Moth: A Novel by Melody Razak (Harper, 2022) and Woman of Light: A Novel by Kali Fajardo-Anstine (One World, 2022) are two books I recently read. Both have well-developed characters and plots that kept me engaged and wanting to find out what happens. Both are about different cultures, so that with both books came the satisfaction of learning.

Moth takes place in India right before and after India’s independence from Britain at midnight on August 15, 1947. Previously I had read Freedom at Midnight, a non-fiction account of this period that portrayed the creation of two countries: Muslim Pakistan and Hindu India. About 15 million people were forced to leave their homes to move to the other country of their religion, and about one million were killed by extreme people of the two religions.

Moth is about one Hindu Brahmin (high caste) family living in Delhi, in northern India. The novel shows the terror and brutality of the time, including violence against women, which we sometimes read continues in both countries. But while this violence is the environment for the novel, the reactions of the family members, which reveal their characters, dominate the story.

Ultimately this became Alma’s story, written so that I wanted to accompany her journey.”

Two daughters, Alma (14) and Roop (12), of the Brahmin family are the heroes. Before the division in 1947, the parents are highly functioning, and the children’s lives are as we might expect for Indian children. But the parents are unable to respond to the violence and terror that follow the division. Meanwhile, the two girls are forced to respond for them and their family to survive. I cared for these fictional characters, and understood the parents’ paralysis in the midst of the terror, but I became exasperated at the their inability to look out for themselves or their children. Ultimately this became Alma’s story, written so that I wanted to accompany her journey.

Fajardo-Anstine’s Woman of Light is about a mixed Mexican/Native American family in segregated Denver in the 1930s, and the family’s ancestors in the “Lost Territory” west of Denver in the late 19th/early 20th centuries. Seventeen-year-old Luz is the Denver story’s protagonist where she lives with her aunt, Maria Josie, and her brother, Diego. The Anglos, often robed as Ku Klux Klan members, beat Diego and force him to leave town for having a relationship with and impregnating a young white woman. Earlier in the Lost Territory, radium miners murdered Luz’s grandfather, Pidri, and grandmother, Simodecea, in order to steal their property. This crime is an earlier version of the kind of violence and discrimination against Luz and her family in the Denver story.

In part this is a coming-of-age story with Luz learning about life and earning money to help support the family. She works as the assistant to a Greek attorney who is fighting an uphill battle to force a grand jury to consider the murder by a policeman of a Latinx man. The attorney’s initial success causes the Klan to turn their violence onto the attorney, also threatening Luz.

I believe that Fajardo-Anstine does an outstanding job of showing how Luz begins to develop, sometimes falls back, and then recovers to further develop.”

The story shows the difficult lives this minority family endures as they struggle to make a living, always in fear of mistreatment, including violence from the Anglos. We often read history intellectually but without feeling and understanding the effects of the history. However, Woman of Light shows (as does Moth, and as a good novel must) the challenges for the characters and the effect of those challenges on their selves and their lives.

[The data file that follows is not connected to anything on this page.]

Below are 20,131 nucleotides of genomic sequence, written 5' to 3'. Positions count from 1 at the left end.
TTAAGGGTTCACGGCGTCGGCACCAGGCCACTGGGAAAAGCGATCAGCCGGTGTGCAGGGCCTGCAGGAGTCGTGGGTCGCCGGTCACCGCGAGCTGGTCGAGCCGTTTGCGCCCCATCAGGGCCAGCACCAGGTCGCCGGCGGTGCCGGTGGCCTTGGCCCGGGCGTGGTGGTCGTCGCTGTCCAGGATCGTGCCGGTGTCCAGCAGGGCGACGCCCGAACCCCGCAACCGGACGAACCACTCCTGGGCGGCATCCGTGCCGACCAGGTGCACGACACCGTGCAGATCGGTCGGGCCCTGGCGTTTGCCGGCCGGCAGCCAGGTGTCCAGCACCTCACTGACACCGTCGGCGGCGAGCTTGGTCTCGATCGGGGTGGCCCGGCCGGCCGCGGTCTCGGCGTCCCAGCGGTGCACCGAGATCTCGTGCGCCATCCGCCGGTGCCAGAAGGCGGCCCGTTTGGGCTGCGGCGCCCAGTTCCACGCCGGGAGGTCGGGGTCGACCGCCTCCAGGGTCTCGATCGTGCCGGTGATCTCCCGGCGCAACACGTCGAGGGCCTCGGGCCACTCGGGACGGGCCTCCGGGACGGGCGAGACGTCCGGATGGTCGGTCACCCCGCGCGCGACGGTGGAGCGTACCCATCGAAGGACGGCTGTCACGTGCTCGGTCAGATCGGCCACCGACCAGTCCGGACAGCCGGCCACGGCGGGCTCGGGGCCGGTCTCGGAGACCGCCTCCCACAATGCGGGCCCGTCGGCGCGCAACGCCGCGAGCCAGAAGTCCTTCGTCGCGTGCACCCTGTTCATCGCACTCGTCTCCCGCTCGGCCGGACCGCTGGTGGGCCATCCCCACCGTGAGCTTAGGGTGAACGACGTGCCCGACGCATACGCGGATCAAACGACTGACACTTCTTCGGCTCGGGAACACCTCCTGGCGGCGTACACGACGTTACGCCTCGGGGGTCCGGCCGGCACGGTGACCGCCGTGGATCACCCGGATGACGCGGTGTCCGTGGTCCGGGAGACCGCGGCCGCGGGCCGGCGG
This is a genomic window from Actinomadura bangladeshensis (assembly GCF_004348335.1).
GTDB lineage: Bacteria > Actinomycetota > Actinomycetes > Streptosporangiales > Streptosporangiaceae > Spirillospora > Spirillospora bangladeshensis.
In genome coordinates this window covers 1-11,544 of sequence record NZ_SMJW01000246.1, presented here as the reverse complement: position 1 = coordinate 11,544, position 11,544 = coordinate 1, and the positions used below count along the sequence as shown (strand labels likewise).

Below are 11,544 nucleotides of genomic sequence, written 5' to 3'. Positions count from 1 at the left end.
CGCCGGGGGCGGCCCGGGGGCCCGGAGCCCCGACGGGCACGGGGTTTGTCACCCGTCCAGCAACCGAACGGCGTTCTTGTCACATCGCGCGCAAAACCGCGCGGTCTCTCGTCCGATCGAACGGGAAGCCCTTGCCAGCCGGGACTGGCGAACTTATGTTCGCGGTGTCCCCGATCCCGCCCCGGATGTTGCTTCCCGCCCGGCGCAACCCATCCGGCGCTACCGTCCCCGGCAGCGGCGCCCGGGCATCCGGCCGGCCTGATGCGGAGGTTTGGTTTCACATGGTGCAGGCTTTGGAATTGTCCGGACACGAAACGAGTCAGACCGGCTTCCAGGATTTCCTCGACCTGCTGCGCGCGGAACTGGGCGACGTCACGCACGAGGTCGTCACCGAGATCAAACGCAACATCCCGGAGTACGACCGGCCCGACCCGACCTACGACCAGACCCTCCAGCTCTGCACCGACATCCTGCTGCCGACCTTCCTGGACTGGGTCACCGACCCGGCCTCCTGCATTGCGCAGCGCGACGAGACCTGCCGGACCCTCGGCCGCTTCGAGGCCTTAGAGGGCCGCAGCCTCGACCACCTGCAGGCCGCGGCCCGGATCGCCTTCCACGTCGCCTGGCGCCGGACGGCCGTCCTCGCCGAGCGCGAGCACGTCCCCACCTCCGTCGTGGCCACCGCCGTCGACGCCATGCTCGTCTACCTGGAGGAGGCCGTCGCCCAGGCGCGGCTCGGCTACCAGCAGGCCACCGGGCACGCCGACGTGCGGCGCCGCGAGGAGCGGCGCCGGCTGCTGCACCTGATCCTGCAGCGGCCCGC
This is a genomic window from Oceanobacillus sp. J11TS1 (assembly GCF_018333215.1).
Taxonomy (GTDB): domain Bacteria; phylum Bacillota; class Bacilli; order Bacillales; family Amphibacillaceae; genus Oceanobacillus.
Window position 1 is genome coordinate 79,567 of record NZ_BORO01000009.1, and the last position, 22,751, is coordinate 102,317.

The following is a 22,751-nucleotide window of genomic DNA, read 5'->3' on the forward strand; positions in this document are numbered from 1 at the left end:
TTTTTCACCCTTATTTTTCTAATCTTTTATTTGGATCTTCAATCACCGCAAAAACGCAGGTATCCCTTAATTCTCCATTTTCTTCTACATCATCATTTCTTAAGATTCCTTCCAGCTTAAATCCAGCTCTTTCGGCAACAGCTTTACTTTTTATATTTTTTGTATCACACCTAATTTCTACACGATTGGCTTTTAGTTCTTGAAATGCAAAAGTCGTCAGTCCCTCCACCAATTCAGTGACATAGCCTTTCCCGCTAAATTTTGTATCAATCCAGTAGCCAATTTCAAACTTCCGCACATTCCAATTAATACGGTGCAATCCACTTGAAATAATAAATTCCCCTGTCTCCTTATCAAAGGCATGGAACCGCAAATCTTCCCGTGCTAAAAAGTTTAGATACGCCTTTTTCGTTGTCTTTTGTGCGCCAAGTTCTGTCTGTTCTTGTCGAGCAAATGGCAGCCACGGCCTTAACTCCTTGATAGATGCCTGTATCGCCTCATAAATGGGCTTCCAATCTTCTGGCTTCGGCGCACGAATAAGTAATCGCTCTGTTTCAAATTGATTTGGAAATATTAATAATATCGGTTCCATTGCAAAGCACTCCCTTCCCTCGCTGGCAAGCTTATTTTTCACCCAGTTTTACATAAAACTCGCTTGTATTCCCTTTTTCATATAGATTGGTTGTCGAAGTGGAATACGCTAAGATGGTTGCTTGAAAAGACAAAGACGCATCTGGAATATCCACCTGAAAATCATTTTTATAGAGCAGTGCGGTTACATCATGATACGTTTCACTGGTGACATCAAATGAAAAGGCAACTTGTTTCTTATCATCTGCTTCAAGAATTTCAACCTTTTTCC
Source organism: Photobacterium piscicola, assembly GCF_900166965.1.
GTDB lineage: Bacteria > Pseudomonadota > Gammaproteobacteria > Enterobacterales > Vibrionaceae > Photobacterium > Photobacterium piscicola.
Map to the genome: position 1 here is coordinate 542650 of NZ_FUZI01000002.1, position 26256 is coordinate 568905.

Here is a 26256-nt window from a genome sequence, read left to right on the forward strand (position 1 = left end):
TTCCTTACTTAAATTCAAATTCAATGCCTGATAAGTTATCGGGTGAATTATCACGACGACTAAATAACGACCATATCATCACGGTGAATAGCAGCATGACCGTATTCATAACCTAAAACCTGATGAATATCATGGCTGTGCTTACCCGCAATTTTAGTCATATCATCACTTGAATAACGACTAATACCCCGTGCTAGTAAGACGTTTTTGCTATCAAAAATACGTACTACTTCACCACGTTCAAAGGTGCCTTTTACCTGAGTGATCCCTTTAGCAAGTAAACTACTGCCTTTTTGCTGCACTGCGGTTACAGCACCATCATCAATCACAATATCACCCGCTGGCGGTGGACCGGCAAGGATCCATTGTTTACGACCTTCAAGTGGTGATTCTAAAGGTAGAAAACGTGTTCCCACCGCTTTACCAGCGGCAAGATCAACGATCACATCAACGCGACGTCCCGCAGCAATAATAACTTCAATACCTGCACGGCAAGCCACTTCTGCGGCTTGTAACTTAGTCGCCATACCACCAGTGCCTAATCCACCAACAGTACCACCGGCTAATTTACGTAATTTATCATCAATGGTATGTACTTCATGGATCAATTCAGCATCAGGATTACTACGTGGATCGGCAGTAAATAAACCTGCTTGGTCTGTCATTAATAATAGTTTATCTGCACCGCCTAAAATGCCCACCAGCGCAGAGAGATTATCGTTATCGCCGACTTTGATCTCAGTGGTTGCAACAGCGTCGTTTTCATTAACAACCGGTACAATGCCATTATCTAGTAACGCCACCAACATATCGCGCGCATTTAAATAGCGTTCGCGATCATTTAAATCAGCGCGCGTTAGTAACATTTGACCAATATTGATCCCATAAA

Spoiler alert: I’m about to write about the novel’s ending to show how skillfully it is written. Like many 17-year-olds, Luz stumbles through her 18th year, making some questionable decisions, uncertain where her life is headed. In a novel that emphasizes character, we expect the main character to develop like Scrooge in A Christmas Carol, or to disintegrate like Gatsby in The Great Gatsby. When a character is 17-turning-18, like Luz, reality limits the extent we expect a character to develop toward maturity, to make the best decisions, to decide where her life is headed. I believe that Fajardo-Anstine does an outstanding job of showing how Luz begins to develop, sometimes falls back, and then recovers to further develop. Just what we would expect from a young woman her age.

When I read a novel, I hope the novel’s conflicts will be resolved favorably for the protagonist I’ve grown to care about. In other words, I want a good ending. Luz and her family’s conflicts do not end well, so I was initially disappointed with the ending. But then I realized that the theme of Woman of Light is that life was often impossible for non-white, Denver citizens in the 1930s. So why should all conflicts resolve well for Luz and her family? Meanwhile Diego does return to Denver, where he claims from an orphanage the child from his earlier relationship. The family may not have all that they (and I) hoped for, but they do have an intact family in which they care for each other and move on in life. Fajardo-Anstine has written a good ending consistent with the theme of the novel.

:: Andy Greensfelder

By Andy Greensfelder

Andy Greensfelder sold and installed computers for IBM before going to law school and practicing law from 1967 to 2002. From 2004 to 2006 he studied mythology at Pacifica Graduate Institute, including the literature of many of the world’s cultures. He reads about 25 books a year for both enjoyment and to learn about people and cultures that are new to him.